BBC NEWS Americas Africa Europe Middle East South Asia Asia Pacific
BBCi NEWS   SPORT   WEATHER   WORLD SERVICE   A-Z INDEX     

BBC News World Edition
 You are in: Health  
News Front Page
Africa
Americas
Asia-Pacific
Europe
Middle East
South Asia
UK
Business
Entertainment
Science/Nature
Technology
Health
Medical notes
-------------
Talking Point
-------------
Country Profiles
In Depth
-------------
Programmes
-------------
BBC Sport
BBC Weather
SERVICES
-------------
EDITIONS
Inflatable muscle suits for elderly
Like Zimmer frames, the suits could offer support
Like Zimmer frames, the suits could offer support
Elderly people could one day be relying on a bodysuit, rather than a Zimmer frame, for support.

Scientists in Japan are developing the 'Michelin gran' lycra suit ,which is covered in pairs of inflatable "muscles" which assist the wearer's real muscles.

When they inflate, they help the wearer move their limbs with more strength and stability.

The suit is the creation of Hiroshi Kobayashi, a roboticist from the Science University of Tokyo.


It's a very interesting idea


Sammy Margo, Chartered Society of Physiotherapy
He says that, crucially, the person's own bones and joints act as supports for the inflatable muscles.

The research is featured in New Scientist magazine.

Pressure sensors

The suit mimics the body's system of connecting muscles to bones via tendons.

It could be used to boost the strength of specific muscles, such as biceps or triceps.

The artificial muscles are made up of inflatable rubber tubes surrounded by flexible metal mesh connected at each end to the joints on the suit

When the tube inflates, the mesh bulges, which in turn pulls each end in and shortens the artificial muscle.

Pressure sensors all over the suit would tell the artificial muscles when to kick in.

Scientists have previously worked on steel external skeleton, which can help carers and nurses lift patients.

But exoskeletons need external power sources. The body suit has its own power supply, which researchers say will mean wearers have more independence.

The power comes from compressed air, stored in a series of small canisters within the suit, or in a tank carried on the wearer's back.

'No superpowers'

Development of the suit is still in the early stages.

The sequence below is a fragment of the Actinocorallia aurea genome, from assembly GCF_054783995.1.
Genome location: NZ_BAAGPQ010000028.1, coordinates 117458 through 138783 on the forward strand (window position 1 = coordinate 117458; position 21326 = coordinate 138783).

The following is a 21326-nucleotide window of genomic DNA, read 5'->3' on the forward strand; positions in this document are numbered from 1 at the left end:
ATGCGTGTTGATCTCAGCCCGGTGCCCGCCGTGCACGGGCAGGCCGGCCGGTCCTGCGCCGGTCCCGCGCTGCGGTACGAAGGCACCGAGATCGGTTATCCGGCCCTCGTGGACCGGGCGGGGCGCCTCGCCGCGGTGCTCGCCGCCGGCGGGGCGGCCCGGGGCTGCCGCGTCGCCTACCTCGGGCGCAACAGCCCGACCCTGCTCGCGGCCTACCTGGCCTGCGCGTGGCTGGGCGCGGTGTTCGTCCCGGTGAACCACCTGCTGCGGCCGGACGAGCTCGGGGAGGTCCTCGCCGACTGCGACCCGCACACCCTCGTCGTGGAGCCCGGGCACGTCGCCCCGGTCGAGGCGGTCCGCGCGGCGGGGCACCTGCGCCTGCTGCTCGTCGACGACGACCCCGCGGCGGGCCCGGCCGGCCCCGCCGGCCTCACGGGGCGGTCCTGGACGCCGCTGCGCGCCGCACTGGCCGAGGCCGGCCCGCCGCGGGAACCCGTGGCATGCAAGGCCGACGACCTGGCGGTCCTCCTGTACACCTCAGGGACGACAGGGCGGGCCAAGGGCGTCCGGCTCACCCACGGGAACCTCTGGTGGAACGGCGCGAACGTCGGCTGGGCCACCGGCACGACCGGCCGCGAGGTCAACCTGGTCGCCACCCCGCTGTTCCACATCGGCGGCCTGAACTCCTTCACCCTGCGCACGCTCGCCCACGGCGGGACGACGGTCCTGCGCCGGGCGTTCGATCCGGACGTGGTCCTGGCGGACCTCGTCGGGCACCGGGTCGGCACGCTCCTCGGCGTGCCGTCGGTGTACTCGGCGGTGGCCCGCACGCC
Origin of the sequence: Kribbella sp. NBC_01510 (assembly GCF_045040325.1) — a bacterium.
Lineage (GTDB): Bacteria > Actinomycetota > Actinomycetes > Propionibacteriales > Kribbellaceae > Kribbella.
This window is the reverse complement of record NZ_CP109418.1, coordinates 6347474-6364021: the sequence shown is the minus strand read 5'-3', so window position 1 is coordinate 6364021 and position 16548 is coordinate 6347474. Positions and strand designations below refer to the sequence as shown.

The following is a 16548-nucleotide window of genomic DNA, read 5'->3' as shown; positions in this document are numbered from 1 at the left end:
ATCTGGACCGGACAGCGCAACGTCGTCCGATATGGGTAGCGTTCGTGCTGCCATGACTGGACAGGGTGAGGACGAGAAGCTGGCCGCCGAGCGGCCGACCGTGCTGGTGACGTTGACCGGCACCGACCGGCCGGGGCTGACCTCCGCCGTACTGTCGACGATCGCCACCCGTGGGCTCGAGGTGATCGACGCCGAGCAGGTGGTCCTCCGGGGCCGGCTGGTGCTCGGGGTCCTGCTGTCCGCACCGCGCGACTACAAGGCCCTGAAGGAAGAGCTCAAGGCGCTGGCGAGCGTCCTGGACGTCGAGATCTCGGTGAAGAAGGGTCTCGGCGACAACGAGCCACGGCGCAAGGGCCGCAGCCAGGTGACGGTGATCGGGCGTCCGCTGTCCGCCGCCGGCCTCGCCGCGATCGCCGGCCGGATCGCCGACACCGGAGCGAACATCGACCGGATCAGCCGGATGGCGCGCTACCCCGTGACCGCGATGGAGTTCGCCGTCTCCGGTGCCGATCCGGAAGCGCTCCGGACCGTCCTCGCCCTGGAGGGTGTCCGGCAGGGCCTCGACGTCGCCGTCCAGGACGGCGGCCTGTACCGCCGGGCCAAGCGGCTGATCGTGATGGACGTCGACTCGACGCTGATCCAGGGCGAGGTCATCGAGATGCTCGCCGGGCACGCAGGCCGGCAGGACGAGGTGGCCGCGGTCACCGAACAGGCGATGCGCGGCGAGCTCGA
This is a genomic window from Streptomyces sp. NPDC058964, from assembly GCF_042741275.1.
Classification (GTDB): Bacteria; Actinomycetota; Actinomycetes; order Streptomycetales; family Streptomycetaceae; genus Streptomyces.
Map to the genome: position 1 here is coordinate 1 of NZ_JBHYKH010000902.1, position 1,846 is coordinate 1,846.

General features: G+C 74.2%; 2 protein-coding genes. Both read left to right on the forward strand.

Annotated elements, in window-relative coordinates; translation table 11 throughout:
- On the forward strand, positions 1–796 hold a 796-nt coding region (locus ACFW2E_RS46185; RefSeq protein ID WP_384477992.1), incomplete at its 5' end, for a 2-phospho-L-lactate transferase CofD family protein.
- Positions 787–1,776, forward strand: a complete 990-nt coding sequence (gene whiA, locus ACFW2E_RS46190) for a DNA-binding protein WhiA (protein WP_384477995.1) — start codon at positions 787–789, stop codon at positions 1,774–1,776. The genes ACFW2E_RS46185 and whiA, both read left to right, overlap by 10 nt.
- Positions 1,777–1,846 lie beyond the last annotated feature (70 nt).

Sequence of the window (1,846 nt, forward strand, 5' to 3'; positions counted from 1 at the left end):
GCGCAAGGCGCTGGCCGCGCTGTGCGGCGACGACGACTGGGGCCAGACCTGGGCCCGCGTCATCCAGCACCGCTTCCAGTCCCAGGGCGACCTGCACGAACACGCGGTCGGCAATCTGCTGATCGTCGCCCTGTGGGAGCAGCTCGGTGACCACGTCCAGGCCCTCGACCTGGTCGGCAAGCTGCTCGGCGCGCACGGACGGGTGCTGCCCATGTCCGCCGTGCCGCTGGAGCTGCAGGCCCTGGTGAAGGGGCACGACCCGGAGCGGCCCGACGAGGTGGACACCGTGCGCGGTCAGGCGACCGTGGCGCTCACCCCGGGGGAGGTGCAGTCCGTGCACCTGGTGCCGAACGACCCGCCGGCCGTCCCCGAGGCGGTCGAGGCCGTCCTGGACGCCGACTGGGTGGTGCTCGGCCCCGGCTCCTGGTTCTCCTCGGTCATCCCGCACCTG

Only the top half of the suit has been built so far. It is hoped the legs will be ready soon.

The researchers also have to develop a reliable computerised network of pressure sensors to let the wearer control the muscles at will.

They are also experimenting with voice activation for some muscle groups.

But Dr Kobayashi warned that the suit would not give people superhuman powers, and would only be strong enough to carry its own weight, that of the air cylinders and the person's limbs

Sammy Margo, a spokeswoman for the Chartered Society of Physiotherapy, told BBC News Online: "Conceptually, it's a very interesting idea."

But she said there were positive and negative aspects to the suit.

"The downside is that often people are weak because their bodies are telling them 'you're not strong enough to do this.

"But the upside is you could facilitate people to be doing things they couldn't otherwise do."

She said a potential use could be in therapy, where people could 'relearn' how to use their muscles properly.

See also:

12 Apr 02 | Health
10 Aug 00 | Science/Nature
Internet links:


The BBC is not responsible for the content of external internet sites

Links to more Health stories are at the foot of the page.


E-mail this story to a friend

Links to more Health stories

© BBC ^^ Back to top

News Front Page | Africa | Americas | Asia-Pacific | Europe | Middle East |
South Asia | UK | Business | Entertainment | Science/Nature |
Technology | Health | Talking Point | Country Profiles | In Depth |
Programmes